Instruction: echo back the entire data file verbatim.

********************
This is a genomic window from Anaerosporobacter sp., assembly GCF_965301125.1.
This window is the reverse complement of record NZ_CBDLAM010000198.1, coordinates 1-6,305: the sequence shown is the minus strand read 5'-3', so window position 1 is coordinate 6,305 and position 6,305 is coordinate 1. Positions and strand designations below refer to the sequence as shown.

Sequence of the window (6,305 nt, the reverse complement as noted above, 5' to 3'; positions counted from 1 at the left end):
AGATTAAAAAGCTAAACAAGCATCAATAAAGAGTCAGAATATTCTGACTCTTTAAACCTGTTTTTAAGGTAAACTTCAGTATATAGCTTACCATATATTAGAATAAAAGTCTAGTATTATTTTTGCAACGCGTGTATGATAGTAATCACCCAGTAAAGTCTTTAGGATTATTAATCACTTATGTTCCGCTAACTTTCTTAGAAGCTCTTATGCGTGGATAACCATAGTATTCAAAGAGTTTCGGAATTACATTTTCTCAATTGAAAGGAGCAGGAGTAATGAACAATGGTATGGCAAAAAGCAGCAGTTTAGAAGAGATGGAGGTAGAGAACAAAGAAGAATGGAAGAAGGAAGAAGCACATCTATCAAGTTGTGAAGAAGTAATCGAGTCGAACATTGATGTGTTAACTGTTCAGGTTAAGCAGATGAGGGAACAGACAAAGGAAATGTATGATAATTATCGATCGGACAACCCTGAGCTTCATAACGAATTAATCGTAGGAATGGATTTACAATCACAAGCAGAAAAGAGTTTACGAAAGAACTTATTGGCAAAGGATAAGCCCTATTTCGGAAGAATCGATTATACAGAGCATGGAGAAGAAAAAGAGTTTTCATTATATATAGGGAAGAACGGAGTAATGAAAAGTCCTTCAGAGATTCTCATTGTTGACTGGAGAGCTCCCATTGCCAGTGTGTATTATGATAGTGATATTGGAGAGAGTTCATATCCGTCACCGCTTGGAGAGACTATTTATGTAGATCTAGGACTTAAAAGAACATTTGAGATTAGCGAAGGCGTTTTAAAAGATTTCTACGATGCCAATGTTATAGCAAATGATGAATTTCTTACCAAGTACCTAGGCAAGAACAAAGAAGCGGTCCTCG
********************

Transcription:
This is a genomic window from Anaerosporobacter sp., assembly GCF_965301125.1.
This window is the reverse complement of record NZ_CBDLAM010000198.1, coordinates 1-6,305: the sequence shown is the minus strand read 5'-3', so window position 1 is coordinate 6,305 and position 6,305 is coordinate 1. Positions and strand designations below refer to the sequence as shown.

Sequence of the window (6,305 nt, the reverse complement as noted above, 5' to 3'; positions counted from 1 at the left end):
AGATTAAAAAGCTAAACAAGCATCAATAAAGAGTCAGAATATTCTGACTCTTTAAACCTGTTTTTAAGGTAAACTTCAGTATATAGCTTACCATATATTAGAATAAAAGTCTAGTATTATTTTTGCAACGCGTGTATGATAGTAATCACCCAGTAAAGTCTTTAGGATTATTAATCACTTATGTTCCGCTAACTTTCTTAGAAGCTCTTATGCGTGGATAACCATAGTATTCAAAGAGTTTCGGAATTACATTTTCTCAATTGAAAGGAGCAGGAGTAATGAACAATGGTATGGCAAAAAGCAGCAGTTTAGAAGAGATGGAGGTAGAGAACAAAGAAGAATGGAAGAAGGAAGAAGCACATCTATCAAGTTGTGAAGAAGTAATCGAGTCGAACATTGATGTGTTAACTGTTCAGGTTAAGCAGATGAGGGAACAGACAAAGGAAATGTATGATAATTATCGATCGGACAACCCTGAGCTTCATAACGAATTAATCGTAGGAATGGATTTACAATCACAAGCAGAAAAGAGTTTACGAAAGAACTTATTGGCAAAGGATAAGCCCTATTTCGGAAGAATCGATTATACAGAGCATGGAGAAGAAAAAGAGTTTTCATTATATATAGGGAAGAACGGAGTAATGAAAAGTCCTTCAGAGATTCTCATTGTTGACTGGAGAGCTCCCATTGCCAGTGTGTATTATGATAGTGATATTGGAGAGAGTTCATATCCGTCACCGCTTGGAGAGACTATTTATGTAGATCTAGGACTTAAAAGAACATTTGAGATTAGCGAAGGCGTTTTAAAAGATTTCTACGATGCCAATGTTATAGCAAATGATGAATTTCTTACCAAGTACCTAGGCAAGAACAAAGAAGCGGTCCTCG